Chronic inflammations can lead to PrPSc deposition in the affected organs both in experimental conditions in mice and sheep2 [20, 44] and in natural infections in sheep [6, 25, 27]. Moreover, the incubation period for TSE decreases if there is a previous or concurrent inflammatory process such as enteritis and encephalitis [13, 48]. The inflammatory process that takes place in the gut causes a local upregulation of PrPC that favors gut-associated lymphoid tissue invasion by PrPSc and lymphatic dissemination of the scrapie agent [48]. In the CNS, the inflammatory reaction produces activated infected immune cells that infiltrate the tissue and facilitate the process of PrPSc neuroinvasion [13]. Actually, in vitro small-ruminant lentivirus infection in microglial cells enhances PrPC conversion to PrPSc [50]. The global interpretation of the main results obtained in the present work (Tab. II) indicates that the presence of VMV-related lesions in non-scrapie target organs (lung and mammary gland) can favor PrPSc deposition within the hyperplasic lymphoid follicles induced by the lentivirus. The presence of PrPSc in non-target tissues seems to be preceded by PrPSc deposition in the associated lymph node (mediastinal or mammary) since no case showed PrPSc in the lung and/or the mammary gland without PrPSc in the corresponding lymph node. Likely, both PrPSc lymphoinvasion in the lymph node and VM lesions in the organ must be present for the detection of PrPSc in that organ. The presence of PrPSc in LRS does not have any relevant clinical or pathological features but the lymphoinvasion is usually the previous phase to the neuroinvasion and the appearance of clinical signs [53]. However, lymphoinvasion is not always a prerequisite: in ARQ/ARQ Sarda sheep there is neuroinvasion in preclinical animals with lack of deposition of PrPSc in the LRS [28]. In this work, IHC and WB techniques have been used as reference techniques since they are official confirmation tests for the OIE, whereas ELISA have been used for studying their performance in tissues other than the CNS and LRS. If IHC and/or WB were positive, the animal was classified as positive, independently of the results obtained by the two ELISA used.

In this study, 10 of 13 PrPSc positive lungs and mammary glands were positive for VMV by PCR, pointing out the possible role of VMV in up-regulating the PrP conversion [50] or spread in body tissues. PCR positive results may have been underestimated, since, VMV provirus detected by PCR was found only in about half the number of organs with VMV-related lesions. Possibly, the presence of the virus in the VMV-related lesions was not constant, the sample obtained did not contain provirus or the primer sequence was inadequate for a mutated proviral DNA template in the animal tissue under study. VMV proviral sequences may have been detected by PCR in the blood but unfortunately blood was not available from any of the sheep studied.

In scrapie, both the lung and mammary gland are classified as “Lower infectivity tissues” sharing the same category as lymphoreticular organs such as the spleen, tonsil and lymph nodes3. Regarding the lung, neither the presence of PrPSc nor infectivity has been proven so far. In the mammary gland, PrPSc has been found only when there is a concurrent inflammatory process, but infectivity has not been detected3. Here, we demonstrate the presence of PrPSc in the lung with VMV-related lesions. The PrPSc presence in the lung and mammary gland does not seem to have any additional pathological role in these organs but it could modify the epidemiology and/or transmission of scrapie by increasing infectivity of these tissues and – for the mammary gland – by increasing the possibility of infection of the lambs through scrapie infected colostrum/milk. Recently, it has been demonstrated that milk from naturally-infected scrapie sheep without mastitis and with no PrPSc in the mammary gland is infective for mice in experimental conditions [25]. Furthermore, PrPSc has been amplified by PMCA in milk from clinically normal scrapie-exposed sheep [31]. Recent work has also shown that lambs fed with milk from experimentally co-infected scrapie-VMV ewes develop scrapie clinical signs faster than lambs fed with milk from only scrapie experimentally-infected sheep, indicating that VMV could play an important role in scrapie transmission4.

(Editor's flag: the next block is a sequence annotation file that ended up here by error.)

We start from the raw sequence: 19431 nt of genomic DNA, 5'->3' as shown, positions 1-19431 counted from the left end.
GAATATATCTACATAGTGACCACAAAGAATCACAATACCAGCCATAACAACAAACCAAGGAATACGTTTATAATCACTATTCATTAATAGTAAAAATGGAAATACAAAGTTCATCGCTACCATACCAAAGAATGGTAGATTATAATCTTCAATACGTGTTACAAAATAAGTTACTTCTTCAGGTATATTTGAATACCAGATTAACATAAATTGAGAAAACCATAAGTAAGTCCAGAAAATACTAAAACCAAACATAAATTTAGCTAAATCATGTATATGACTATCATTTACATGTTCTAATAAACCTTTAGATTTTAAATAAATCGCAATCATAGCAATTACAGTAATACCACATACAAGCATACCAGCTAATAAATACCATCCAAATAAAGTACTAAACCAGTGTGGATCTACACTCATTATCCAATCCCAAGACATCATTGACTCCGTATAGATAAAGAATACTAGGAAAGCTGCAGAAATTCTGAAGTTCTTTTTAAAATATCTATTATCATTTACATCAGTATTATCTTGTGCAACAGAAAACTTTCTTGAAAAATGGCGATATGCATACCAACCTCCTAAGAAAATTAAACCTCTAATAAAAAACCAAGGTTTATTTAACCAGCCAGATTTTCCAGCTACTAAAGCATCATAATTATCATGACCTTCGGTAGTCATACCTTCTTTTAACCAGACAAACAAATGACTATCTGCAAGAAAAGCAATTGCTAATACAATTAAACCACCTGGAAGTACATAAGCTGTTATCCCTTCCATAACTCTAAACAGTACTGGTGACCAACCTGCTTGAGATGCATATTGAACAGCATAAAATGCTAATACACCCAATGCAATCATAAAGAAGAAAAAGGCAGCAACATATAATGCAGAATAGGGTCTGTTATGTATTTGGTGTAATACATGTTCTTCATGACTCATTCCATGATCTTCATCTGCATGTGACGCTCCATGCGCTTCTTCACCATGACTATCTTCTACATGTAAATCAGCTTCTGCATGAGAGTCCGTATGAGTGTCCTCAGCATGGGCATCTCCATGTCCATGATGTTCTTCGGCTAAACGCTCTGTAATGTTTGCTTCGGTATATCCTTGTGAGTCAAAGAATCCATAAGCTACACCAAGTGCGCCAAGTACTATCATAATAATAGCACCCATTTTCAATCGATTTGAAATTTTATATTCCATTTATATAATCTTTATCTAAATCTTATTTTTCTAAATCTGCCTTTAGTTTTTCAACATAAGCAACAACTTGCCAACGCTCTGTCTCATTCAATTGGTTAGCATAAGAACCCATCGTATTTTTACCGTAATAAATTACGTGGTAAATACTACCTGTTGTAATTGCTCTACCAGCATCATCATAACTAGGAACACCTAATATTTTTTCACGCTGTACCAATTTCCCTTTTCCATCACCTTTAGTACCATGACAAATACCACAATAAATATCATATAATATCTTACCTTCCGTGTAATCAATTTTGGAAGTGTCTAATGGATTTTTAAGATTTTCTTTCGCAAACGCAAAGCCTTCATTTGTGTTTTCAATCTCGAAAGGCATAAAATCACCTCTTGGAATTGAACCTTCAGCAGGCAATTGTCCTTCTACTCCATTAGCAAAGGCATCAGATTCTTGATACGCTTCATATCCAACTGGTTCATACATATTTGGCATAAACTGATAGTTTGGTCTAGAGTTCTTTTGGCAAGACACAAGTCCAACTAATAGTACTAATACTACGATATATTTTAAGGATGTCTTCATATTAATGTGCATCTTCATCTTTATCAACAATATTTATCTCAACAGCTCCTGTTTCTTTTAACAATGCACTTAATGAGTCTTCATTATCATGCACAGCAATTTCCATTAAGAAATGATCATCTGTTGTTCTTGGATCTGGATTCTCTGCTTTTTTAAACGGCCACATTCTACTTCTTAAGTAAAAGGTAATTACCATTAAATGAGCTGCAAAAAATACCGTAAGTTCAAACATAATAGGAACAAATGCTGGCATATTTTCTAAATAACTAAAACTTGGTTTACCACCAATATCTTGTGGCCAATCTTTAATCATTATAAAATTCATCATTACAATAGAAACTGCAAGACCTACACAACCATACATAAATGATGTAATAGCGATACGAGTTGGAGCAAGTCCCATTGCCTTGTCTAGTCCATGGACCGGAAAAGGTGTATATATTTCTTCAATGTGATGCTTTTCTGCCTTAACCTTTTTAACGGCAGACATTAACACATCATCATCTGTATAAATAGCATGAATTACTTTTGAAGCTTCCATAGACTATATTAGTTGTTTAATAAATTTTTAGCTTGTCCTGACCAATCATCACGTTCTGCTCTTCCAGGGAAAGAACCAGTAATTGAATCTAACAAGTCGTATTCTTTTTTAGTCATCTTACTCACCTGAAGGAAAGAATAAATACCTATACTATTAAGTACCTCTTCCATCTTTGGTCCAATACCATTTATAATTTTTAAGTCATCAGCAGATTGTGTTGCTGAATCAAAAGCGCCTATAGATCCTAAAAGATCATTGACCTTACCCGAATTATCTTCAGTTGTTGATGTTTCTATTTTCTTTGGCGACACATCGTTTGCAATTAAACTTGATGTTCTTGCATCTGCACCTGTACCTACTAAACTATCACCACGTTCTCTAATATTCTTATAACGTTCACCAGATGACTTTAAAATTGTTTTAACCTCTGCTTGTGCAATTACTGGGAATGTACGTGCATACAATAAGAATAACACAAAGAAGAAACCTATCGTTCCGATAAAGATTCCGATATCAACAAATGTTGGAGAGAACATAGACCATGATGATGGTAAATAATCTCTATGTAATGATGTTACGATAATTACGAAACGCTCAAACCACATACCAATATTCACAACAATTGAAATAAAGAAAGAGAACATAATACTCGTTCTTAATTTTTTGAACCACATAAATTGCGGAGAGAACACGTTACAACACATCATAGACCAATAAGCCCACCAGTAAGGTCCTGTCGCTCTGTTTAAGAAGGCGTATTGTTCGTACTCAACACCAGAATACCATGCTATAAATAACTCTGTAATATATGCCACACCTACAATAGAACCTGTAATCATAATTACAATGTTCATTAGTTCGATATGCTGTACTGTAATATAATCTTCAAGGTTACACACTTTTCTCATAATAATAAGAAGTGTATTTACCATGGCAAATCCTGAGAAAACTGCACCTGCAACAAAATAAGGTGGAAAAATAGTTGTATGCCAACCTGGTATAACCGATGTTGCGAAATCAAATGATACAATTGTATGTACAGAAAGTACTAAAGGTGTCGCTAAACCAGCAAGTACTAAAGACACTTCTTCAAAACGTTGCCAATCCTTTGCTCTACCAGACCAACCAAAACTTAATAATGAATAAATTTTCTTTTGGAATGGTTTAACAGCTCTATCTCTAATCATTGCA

Interestingly, we did not find any VMV-induced inflammatory process in the CNS. This finding agrees with previous observations indicating that the nervous form of VM is almost absent from the Rasa Aragonesa breed5 and as a consequence, we can not draw any conclusion about the putative interaction between scrapie and VMV at the CNS level. However, this form is frequently observed in other regions of Spain [4]. This difference may be explained by genetic strain variability, breed genetic background or factors related with the rearing system. There is a report on a single case of concomitant non-suppurative encephalitis and Nor98-like atypical scrapie without PrPSc deposits in the ectopic lymphoproliferative process, which is explained by lymphotropism differences between prion strains [54].